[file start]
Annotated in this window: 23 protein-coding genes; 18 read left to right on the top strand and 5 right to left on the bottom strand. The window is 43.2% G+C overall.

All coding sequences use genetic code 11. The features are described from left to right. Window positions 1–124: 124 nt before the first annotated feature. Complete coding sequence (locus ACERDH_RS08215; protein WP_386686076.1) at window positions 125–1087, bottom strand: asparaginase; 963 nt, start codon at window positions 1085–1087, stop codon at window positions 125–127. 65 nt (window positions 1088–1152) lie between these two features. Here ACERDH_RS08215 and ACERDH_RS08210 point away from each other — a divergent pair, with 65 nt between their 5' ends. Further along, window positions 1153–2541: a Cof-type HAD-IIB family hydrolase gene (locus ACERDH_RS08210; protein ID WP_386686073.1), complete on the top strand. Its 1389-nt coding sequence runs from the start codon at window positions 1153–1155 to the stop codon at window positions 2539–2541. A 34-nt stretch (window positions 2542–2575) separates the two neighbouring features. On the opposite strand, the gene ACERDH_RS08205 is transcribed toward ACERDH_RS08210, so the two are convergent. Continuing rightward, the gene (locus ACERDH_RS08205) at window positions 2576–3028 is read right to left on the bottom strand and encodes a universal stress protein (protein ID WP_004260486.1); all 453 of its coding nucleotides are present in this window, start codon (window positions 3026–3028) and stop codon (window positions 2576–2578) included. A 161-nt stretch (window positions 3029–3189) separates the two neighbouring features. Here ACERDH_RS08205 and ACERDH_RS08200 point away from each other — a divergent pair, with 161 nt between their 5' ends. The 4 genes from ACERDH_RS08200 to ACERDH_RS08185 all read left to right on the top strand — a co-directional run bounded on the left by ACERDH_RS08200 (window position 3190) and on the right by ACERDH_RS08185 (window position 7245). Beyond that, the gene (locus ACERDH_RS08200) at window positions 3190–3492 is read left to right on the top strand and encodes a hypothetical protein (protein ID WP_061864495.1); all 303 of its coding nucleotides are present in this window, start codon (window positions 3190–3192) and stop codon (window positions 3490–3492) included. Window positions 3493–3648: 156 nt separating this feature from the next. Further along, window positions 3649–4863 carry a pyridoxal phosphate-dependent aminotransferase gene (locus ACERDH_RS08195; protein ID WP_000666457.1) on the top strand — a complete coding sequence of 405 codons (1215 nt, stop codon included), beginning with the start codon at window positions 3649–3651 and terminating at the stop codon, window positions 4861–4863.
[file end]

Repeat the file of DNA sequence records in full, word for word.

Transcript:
Annotated in this window: 23 protein-coding genes; 18 read left to right on the top strand and 5 right to left on the bottom strand. The window is 43.2% G+C overall.

All coding sequences use genetic code 11. The features are described from left to right. Window positions 1–124: 124 nt before the first annotated feature. Complete coding sequence (locus ACERDH_RS08215; protein WP_386686076.1) at window positions 125–1087, bottom strand: asparaginase; 963 nt, start codon at window positions 1085–1087, stop codon at window positions 125–127. 65 nt (window positions 1088–1152) lie between these two features. Here ACERDH_RS08215 and ACERDH_RS08210 point away from each other — a divergent pair, with 65 nt between their 5' ends. Further along, window positions 1153–2541: a Cof-type HAD-IIB family hydrolase gene (locus ACERDH_RS08210; protein ID WP_386686073.1), complete on the top strand. Its 1389-nt coding sequence runs from the start codon at window positions 1153–1155 to the stop codon at window positions 2539–2541. A 34-nt stretch (window positions 2542–2575) separates the two neighbouring features. On the opposite strand, the gene ACERDH_RS08205 is transcribed toward ACERDH_RS08210, so the two are convergent. Continuing rightward, the gene (locus ACERDH_RS08205) at window positions 2576–3028 is read right to left on the bottom strand and encodes a universal stress protein (protein ID WP_004260486.1); all 453 of its coding nucleotides are present in this window, start codon (window positions 3026–3028) and stop codon (window positions 2576–2578) included. A 161-nt stretch (window positions 3029–3189) separates the two neighbouring features. Here ACERDH_RS08205 and ACERDH_RS08200 point away from each other — a divergent pair, with 161 nt between their 5' ends. The 4 genes from ACERDH_RS08200 to ACERDH_RS08185 all read left to right on the top strand — a co-directional run bounded on the left by ACERDH_RS08200 (window position 3190) and on the right by ACERDH_RS08185 (window position 7245). Beyond that, the gene (locus ACERDH_RS08200) at window positions 3190–3492 is read left to right on the top strand and encodes a hypothetical protein (protein ID WP_061864495.1); all 303 of its coding nucleotides are present in this window, start codon (window positions 3190–3192) and stop codon (window positions 3490–3492) included. Window positions 3493–3648: 156 nt separating this feature from the next. Further along, window positions 3649–4863 carry a pyridoxal phosphate-dependent aminotransferase gene (locus ACERDH_RS08195; protein ID WP_000666457.1) on the top strand — a complete coding sequence of 405 codons (1215 nt, stop codon included), beginning with the start codon at window positions 3649–3651 and terminating at the stop codon, window positions 4861–4863.